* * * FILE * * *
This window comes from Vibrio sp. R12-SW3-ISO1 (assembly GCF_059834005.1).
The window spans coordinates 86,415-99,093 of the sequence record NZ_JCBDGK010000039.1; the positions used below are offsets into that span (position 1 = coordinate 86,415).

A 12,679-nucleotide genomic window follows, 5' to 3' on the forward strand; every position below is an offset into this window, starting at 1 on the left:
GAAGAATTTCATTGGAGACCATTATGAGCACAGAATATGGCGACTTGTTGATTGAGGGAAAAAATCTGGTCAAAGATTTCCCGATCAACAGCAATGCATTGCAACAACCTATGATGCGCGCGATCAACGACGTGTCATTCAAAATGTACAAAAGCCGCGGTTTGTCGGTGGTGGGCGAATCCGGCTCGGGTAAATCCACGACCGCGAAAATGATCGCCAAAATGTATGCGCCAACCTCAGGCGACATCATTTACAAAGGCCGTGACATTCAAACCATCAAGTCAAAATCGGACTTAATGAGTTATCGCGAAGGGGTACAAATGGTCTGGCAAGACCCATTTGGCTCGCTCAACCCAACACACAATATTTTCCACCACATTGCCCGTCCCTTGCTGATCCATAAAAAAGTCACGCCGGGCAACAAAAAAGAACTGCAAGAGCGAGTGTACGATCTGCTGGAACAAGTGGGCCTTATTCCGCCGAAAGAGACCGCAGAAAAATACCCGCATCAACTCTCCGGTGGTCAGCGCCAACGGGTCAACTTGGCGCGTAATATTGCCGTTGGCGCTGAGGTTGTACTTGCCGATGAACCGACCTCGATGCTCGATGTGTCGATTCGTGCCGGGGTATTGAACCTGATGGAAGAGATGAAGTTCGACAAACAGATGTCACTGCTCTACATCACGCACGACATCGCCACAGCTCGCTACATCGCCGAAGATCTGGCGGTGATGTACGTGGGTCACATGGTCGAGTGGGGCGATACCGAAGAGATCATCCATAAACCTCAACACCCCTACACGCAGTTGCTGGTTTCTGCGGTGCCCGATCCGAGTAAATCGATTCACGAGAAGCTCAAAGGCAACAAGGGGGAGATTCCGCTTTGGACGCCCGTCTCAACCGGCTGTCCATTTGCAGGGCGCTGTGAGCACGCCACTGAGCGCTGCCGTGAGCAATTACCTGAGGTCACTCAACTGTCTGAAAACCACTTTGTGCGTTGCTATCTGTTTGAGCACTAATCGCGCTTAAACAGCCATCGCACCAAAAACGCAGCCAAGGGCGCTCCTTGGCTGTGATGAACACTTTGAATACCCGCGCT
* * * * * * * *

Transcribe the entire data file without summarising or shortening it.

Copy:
This window comes from Vibrio sp. R12-SW3-ISO1 (assembly GCF_059834005.1).
The window spans coordinates 86,415-99,093 of the sequence record NZ_JCBDGK010000039.1; the positions used below are offsets into that span (position 1 = coordinate 86,415).

A 12,679-nucleotide genomic window follows, 5' to 3' on the forward strand; every position below is an offset into this window, starting at 1 on the left:
GAAGAATTTCATTGGAGACCATTATGAGCACAGAATATGGCGACTTGTTGATTGAGGGAAAAAATCTGGTCAAAGATTTCCCGATCAACAGCAATGCATTGCAACAACCTATGATGCGCGCGATCAACGACGTGTCATTCAAAATGTACAAAAGCCGCGGTTTGTCGGTGGTGGGCGAATCCGGCTCGGGTAAATCCACGACCGCGAAAATGATCGCCAAAATGTATGCGCCAACCTCAGGCGACATCATTTACAAAGGCCGTGACATTCAAACCATCAAGTCAAAATCGGACTTAATGAGTTATCGCGAAGGGGTACAAATGGTCTGGCAAGACCCATTTGGCTCGCTCAACCCAACACACAATATTTTCCACCACATTGCCCGTCCCTTGCTGATCCATAAAAAAGTCACGCCGGGCAACAAAAAAGAACTGCAAGAGCGAGTGTACGATCTGCTGGAACAAGTGGGCCTTATTCCGCCGAAAGAGACCGCAGAAAAATACCCGCATCAACTCTCCGGTGGTCAGCGCCAACGGGTCAACTTGGCGCGTAATATTGCCGTTGGCGCTGAGGTTGTACTTGCCGATGAACCGACCTCGATGCTCGATGTGTCGATTCGTGCCGGGGTATTGAACCTGATGGAAGAGATGAAGTTCGACAAACAGATGTCACTGCTCTACATCACGCACGACATCGCCACAGCTCGCTACATCGCCGAAGATCTGGCGGTGATGTACGTGGGTCACATGGTCGAGTGGGGCGATACCGAAGAGATCATCCATAAACCTCAACACCCCTACACGCAGTTGCTGGTTTCTGCGGTGCCCGATCCGAGTAAATCGATTCACGAGAAGCTCAAAGGCAACAAGGGGGAGATTCCGCTTTGGACGCCCGTCTCAACCGGCTGTCCATTTGCAGGGCGCTGTGAGCACGCCACTGAGCGCTGCCGTGAGCAATTACCTGAGGTCACTCAACTGTCTGAAAACCACTTTGTGCGTTGCTATCTGTTTGAGCACTAATCGCGCTTAAACAGCCATCGCACCAAAAACGCAGCCAAGGGCGCTCCTTGGCTGTGATGAACACTTTGAATACCCGCGCT